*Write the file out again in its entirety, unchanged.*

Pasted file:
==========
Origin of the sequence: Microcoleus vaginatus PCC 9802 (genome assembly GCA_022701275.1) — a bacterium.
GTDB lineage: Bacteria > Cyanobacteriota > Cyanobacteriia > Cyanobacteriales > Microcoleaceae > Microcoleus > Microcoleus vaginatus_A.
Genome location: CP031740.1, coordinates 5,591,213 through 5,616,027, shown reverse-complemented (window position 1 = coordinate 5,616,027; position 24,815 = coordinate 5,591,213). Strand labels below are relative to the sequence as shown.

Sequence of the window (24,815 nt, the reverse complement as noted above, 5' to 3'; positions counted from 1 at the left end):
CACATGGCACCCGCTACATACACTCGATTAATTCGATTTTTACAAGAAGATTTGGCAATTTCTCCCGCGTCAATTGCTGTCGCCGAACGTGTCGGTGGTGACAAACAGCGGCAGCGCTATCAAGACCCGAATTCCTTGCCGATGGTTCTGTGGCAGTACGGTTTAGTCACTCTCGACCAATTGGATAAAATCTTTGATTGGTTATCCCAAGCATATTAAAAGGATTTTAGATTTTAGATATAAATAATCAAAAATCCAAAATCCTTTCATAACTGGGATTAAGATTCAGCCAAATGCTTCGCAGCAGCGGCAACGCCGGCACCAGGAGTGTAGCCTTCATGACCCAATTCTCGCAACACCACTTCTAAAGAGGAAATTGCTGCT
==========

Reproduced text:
Origin of the sequence: Microcoleus vaginatus PCC 9802 (genome assembly GCA_022701275.1) — a bacterium.
GTDB lineage: Bacteria > Cyanobacteriota > Cyanobacteriia > Cyanobacteriales > Microcoleaceae > Microcoleus > Microcoleus vaginatus_A.
Genome location: CP031740.1, coordinates 5,591,213 through 5,616,027, shown reverse-complemented (window position 1 = coordinate 5,616,027; position 24,815 = coordinate 5,591,213). Strand labels below are relative to the sequence as shown.

Sequence of the window (24,815 nt, the reverse complement as noted above, 5' to 3'; positions counted from 1 at the left end):
CACATGGCACCCGCTACATACACTCGATTAATTCGATTTTTACAAGAAGATTTGGCAATTTCTCCCGCGTCAATTGCTGTCGCCGAACGTGTCGGTGGTGACAAACAGCGGCAGCGCTATCAAGACCCGAATTCCTTGCCGATGGTTCTGTGGCAGTACGGTTTAGTCACTCTCGACCAATTGGATAAAATCTTTGATTGGTTATCCCAAGCATATTAAAAGGATTTTAGATTTTAGATATAAATAATCAAAAATCCAAAATCCTTTCATAACTGGGATTAAGATTCAGCCAAATGCTTCGCAGCAGCGGCAACGCCGGCACCAGGAGTGTAGCCTTCATGACCCAATTCTCGCAACACCACTTCTAAAGAGGAAATTGCTGCT